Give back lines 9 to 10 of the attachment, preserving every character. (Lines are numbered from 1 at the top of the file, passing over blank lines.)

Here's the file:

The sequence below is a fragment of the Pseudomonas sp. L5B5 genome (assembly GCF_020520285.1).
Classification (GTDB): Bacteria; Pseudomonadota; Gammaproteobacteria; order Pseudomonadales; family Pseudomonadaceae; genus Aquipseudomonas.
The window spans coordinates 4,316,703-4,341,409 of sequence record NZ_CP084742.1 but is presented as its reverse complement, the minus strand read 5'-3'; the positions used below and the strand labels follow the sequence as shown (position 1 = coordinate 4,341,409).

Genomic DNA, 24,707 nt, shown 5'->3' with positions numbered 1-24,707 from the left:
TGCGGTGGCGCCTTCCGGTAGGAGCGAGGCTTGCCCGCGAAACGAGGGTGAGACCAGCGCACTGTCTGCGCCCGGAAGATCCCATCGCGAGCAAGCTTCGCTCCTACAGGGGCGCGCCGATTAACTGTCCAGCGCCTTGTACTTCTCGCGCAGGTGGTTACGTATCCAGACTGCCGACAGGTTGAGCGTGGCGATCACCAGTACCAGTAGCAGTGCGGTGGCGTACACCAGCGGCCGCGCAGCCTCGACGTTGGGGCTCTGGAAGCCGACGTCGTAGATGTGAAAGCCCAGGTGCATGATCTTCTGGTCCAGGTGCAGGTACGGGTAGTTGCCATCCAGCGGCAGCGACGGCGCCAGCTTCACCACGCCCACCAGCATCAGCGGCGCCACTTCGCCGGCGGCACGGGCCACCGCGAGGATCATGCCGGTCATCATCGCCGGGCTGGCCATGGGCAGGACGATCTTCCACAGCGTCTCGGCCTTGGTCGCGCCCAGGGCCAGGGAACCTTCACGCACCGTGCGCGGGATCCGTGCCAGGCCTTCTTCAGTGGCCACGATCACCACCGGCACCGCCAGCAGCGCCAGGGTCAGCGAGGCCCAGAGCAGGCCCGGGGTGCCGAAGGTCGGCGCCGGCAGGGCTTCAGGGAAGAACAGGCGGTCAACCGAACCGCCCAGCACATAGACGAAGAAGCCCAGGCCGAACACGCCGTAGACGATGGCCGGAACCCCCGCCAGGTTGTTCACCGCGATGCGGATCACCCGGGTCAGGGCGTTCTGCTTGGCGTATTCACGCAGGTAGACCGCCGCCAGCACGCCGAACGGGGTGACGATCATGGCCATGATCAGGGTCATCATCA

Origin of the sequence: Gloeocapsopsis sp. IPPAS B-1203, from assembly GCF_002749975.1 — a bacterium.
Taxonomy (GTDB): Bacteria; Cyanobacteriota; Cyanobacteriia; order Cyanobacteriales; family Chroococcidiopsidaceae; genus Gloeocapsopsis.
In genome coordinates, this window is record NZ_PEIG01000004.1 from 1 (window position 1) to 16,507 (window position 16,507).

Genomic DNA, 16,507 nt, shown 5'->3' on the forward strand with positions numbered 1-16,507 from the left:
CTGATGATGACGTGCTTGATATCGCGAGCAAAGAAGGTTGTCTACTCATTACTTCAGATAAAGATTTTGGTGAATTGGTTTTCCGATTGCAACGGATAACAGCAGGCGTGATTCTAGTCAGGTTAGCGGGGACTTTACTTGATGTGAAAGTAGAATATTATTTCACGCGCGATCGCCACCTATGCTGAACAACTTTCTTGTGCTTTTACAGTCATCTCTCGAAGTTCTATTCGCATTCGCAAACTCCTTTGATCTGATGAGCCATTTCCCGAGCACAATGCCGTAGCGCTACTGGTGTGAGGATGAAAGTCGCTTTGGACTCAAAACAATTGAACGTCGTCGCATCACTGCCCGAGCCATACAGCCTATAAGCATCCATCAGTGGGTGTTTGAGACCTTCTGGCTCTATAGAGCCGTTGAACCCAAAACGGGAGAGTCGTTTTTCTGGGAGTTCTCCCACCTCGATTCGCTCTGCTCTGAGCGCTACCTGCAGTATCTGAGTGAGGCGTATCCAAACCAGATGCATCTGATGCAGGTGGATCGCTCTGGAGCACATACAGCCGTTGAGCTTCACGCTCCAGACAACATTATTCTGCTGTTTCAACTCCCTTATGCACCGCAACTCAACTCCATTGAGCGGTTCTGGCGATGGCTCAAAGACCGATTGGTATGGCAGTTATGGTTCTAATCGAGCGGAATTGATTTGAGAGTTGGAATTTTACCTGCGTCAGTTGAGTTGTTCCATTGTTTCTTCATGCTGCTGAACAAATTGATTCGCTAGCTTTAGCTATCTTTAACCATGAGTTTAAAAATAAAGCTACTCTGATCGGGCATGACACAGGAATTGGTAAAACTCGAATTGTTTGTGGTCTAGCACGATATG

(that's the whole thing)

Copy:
Genomic DNA, 16,507 nt, shown 5'->3' on the forward strand with positions numbered 1-16,507 from the left:
CTGATGATGACGTGCTTGATATCGCGAGCAAAGAAGGTTGTCTACTCATTACTTCAGATAAAGATTTTGGTGAATTGGTTTTCCGATTGCAACGGATAACAGCAGGCGTGATTCTAGTCAGGTTAGCGGGGACTTTACTTGATGTGAAAGTAGAATATTATTTCACGCGCGATCGCCACCTATGCTGAACAACTTTCTTGTGCTTTTACAGTCATCTCTCGAAGTTCTATTCGCATTCGCAAACTCCTTTGATCTGATGAGCCATTTCCCGAGCACAATGCCGTAGCGCTACTGGTGTGAGGATGAAAGTCGCTTTGGACTCAAAACAATTGAACGTCGTCGCATCACTGCCCGAGCCATACAGCCTATAAGCATCCATCAGTGGGTGTTTGAGACCTTCTGGCTCTATAGAGCCGTTGAACCCAAAACGGGAGAGTCGTTTTTCTGGGAGTTCTCCCACCTCGATTCGCTCTGCTCTGAGCGCTACCTGCAGTATCTGAGTGAGGCGTATCCAAACCAGATGCATCTGATGCAGGTGGATCGCTCTGGAGCACATACAGCCGTTGAGCTTCACGCTCCAGACAACATTATTCTGCTGTTTCAACTCCCTTATGCACCGCAACTCAACTCCATTGAGCGGTTCTGGCGATGGCTCAAAGACCGATTGGTATGGCAGTTATGGTTCTAATCGAGCGGAATTGATTTGAGAGTTGGAATTTTACCTGCGTCAGTTGAGTTGTTCCATTGTTTCTTCATGCTGCTGAACAAATTGATTCGCTAGCTTTAGCTATCTTTAACCATGAGTTTAAAAATAAAGCTACTCTGATCGGGCATGACACAGGAATTGGTAAAACTCGAATTGTTTGTGGTCTAGCACGATATG